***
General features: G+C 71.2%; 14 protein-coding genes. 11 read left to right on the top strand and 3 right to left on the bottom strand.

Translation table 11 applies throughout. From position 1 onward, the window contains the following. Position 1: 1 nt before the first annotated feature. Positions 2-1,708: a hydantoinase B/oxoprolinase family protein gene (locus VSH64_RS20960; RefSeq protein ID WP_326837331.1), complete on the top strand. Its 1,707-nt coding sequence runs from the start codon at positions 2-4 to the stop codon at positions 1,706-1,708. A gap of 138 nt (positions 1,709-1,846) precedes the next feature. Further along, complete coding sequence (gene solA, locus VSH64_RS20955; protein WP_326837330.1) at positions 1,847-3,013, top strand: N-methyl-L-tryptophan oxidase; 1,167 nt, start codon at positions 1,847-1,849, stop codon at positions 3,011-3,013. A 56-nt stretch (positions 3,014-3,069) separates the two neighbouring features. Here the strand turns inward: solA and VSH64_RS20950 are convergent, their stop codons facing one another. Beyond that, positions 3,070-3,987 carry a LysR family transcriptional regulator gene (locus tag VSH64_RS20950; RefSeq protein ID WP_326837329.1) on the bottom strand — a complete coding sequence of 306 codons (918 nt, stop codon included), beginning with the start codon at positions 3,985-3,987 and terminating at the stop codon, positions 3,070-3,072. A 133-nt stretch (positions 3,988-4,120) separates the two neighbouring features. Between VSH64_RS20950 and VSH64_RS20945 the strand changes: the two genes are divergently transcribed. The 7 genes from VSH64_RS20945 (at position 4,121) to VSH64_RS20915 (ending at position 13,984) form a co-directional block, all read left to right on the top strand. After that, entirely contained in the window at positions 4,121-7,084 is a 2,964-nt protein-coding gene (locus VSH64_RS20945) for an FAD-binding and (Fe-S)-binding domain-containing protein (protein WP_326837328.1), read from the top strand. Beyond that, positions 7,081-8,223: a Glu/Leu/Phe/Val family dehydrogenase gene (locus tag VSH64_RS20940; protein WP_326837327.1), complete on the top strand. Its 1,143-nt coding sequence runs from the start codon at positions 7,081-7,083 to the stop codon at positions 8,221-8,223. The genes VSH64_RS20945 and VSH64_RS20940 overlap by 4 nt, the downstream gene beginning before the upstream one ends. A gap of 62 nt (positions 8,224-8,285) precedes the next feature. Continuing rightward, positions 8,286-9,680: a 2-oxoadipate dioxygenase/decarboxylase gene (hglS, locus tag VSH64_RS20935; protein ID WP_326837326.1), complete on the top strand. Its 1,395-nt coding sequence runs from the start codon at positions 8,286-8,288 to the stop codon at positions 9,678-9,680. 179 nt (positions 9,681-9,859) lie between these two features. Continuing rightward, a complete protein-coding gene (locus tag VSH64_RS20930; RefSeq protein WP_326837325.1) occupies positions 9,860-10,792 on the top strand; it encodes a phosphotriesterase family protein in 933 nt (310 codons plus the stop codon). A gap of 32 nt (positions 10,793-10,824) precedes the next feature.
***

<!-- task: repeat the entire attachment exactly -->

General features: G+C 71.2%; 14 protein-coding genes. 11 read left to right on the top strand and 3 right to left on the bottom strand.

Translation table 11 applies throughout. From position 1 onward, the window contains the following. Position 1: 1 nt before the first annotated feature. Positions 2-1,708: a hydantoinase B/oxoprolinase family protein gene (locus VSH64_RS20960; RefSeq protein ID WP_326837331.1), complete on the top strand. Its 1,707-nt coding sequence runs from the start codon at positions 2-4 to the stop codon at positions 1,706-1,708. A gap of 138 nt (positions 1,709-1,846) precedes the next feature. Further along, complete coding sequence (gene solA, locus VSH64_RS20955; protein WP_326837330.1) at positions 1,847-3,013, top strand: N-methyl-L-tryptophan oxidase; 1,167 nt, start codon at positions 1,847-1,849, stop codon at positions 3,011-3,013. A 56-nt stretch (positions 3,014-3,069) separates the two neighbouring features. Here the strand turns inward: solA and VSH64_RS20950 are convergent, their stop codons facing one another. Beyond that, positions 3,070-3,987 carry a LysR family transcriptional regulator gene (locus tag VSH64_RS20950; RefSeq protein ID WP_326837329.1) on the bottom strand — a complete coding sequence of 306 codons (918 nt, stop codon included), beginning with the start codon at positions 3,985-3,987 and terminating at the stop codon, positions 3,070-3,072. A 133-nt stretch (positions 3,988-4,120) separates the two neighbouring features. Between VSH64_RS20950 and VSH64_RS20945 the strand changes: the two genes are divergently transcribed. The 7 genes from VSH64_RS20945 (at position 4,121) to VSH64_RS20915 (ending at position 13,984) form a co-directional block, all read left to right on the top strand. After that, entirely contained in the window at positions 4,121-7,084 is a 2,964-nt protein-coding gene (locus VSH64_RS20945) for an FAD-binding and (Fe-S)-binding domain-containing protein (protein WP_326837328.1), read from the top strand. Beyond that, positions 7,081-8,223: a Glu/Leu/Phe/Val family dehydrogenase gene (locus tag VSH64_RS20940; protein WP_326837327.1), complete on the top strand. Its 1,143-nt coding sequence runs from the start codon at positions 7,081-7,083 to the stop codon at positions 8,221-8,223. The genes VSH64_RS20945 and VSH64_RS20940 overlap by 4 nt, the downstream gene beginning before the upstream one ends. A gap of 62 nt (positions 8,224-8,285) precedes the next feature. Continuing rightward, positions 8,286-9,680: a 2-oxoadipate dioxygenase/decarboxylase gene (hglS, locus tag VSH64_RS20935; protein ID WP_326837326.1), complete on the top strand. Its 1,395-nt coding sequence runs from the start codon at positions 8,286-8,288 to the stop codon at positions 9,678-9,680. 179 nt (positions 9,681-9,859) lie between these two features. Continuing rightward, a complete protein-coding gene (locus tag VSH64_RS20930; RefSeq protein WP_326837325.1) occupies positions 9,860-10,792 on the top strand; it encodes a phosphotriesterase family protein in 933 nt (310 codons plus the stop codon). A gap of 32 nt (positions 10,793-10,824) precedes the next feature.